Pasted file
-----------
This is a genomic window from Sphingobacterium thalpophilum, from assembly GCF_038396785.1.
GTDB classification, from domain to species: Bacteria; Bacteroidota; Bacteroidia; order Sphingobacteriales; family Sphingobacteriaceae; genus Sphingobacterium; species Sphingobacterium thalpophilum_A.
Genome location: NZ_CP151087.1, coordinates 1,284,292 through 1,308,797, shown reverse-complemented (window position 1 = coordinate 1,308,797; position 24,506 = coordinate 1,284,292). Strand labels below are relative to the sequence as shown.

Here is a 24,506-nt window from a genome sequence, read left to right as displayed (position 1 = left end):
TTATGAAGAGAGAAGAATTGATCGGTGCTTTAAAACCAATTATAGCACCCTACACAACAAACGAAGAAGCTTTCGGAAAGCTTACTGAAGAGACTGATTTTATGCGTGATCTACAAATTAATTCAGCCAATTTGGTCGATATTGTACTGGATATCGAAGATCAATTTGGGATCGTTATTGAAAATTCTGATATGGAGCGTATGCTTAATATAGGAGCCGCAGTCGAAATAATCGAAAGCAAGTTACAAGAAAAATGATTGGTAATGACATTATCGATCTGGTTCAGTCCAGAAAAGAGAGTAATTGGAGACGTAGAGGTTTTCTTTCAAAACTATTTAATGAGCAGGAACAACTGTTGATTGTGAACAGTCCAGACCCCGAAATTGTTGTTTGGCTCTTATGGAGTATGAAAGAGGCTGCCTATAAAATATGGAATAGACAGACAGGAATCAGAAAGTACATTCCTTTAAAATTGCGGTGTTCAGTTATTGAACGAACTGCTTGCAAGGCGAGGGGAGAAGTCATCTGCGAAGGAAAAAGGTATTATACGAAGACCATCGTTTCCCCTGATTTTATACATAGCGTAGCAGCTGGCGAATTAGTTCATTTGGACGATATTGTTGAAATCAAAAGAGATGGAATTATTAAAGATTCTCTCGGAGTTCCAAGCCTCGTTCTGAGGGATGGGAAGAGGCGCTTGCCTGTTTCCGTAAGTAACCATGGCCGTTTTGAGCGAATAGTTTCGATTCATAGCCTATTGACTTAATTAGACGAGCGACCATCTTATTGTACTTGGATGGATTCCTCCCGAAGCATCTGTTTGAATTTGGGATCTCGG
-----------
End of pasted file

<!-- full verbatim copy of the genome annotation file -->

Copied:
This is a genomic window from Sphingobacterium thalpophilum, from assembly GCF_038396785.1.
GTDB classification, from domain to species: Bacteria; Bacteroidota; Bacteroidia; order Sphingobacteriales; family Sphingobacteriaceae; genus Sphingobacterium; species Sphingobacterium thalpophilum_A.
Genome location: NZ_CP151087.1, coordinates 1,284,292 through 1,308,797, shown reverse-complemented (window position 1 = coordinate 1,308,797; position 24,506 = coordinate 1,284,292). Strand labels below are relative to the sequence as shown.

Here is a 24,506-nt window from a genome sequence, read left to right as displayed (position 1 = left end):
TTATGAAGAGAGAAGAATTGATCGGTGCTTTAAAACCAATTATAGCACCCTACACAACAAACGAAGAAGCTTTCGGAAAGCTTACTGAAGAGACTGATTTTATGCGTGATCTACAAATTAATTCAGCCAATTTGGTCGATATTGTACTGGATATCGAAGATCAATTTGGGATCGTTATTGAAAATTCTGATATGGAGCGTATGCTTAATATAGGAGCCGCAGTCGAAATAATCGAAAGCAAGTTACAAGAAAAATGATTGGTAATGACATTATCGATCTGGTTCAGTCCAGAAAAGAGAGTAATTGGAGACGTAGAGGTTTTCTTTCAAAACTATTTAATGAGCAGGAACAACTGTTGATTGTGAACAGTCCAGACCCCGAAATTGTTGTTTGGCTCTTATGGAGTATGAAAGAGGCTGCCTATAAAATATGGAATAGACAGACAGGAATCAGAAAGTACATTCCTTTAAAATTGCGGTGTTCAGTTATTGAACGAACTGCTTGCAAGGCGAGGGGAGAAGTCATCTGCGAAGGAAAAAGGTATTATACGAAGACCATCGTTTCCCCTGATTTTATACATAGCGTAGCAGCTGGCGAATTAGTTCATTTGGACGATATTGTTGAAATCAAAAGAGATGGAATTATTAAAGATTCTCTCGGAGTTCCAAGCCTCGTTCTGAGGGATGGGAAGAGGCGCTTGCCTGTTTCCGTAAGTAACCATGGCCGTTTTGAGCGAATAGTTTCGATTCATAGCCTATTGACTTAATTAGACGAGCGACCATCTTATTGTACTTGGATGGATTCCTCCCGAAGCATCTGTTTGAATTTGGGATCTCGG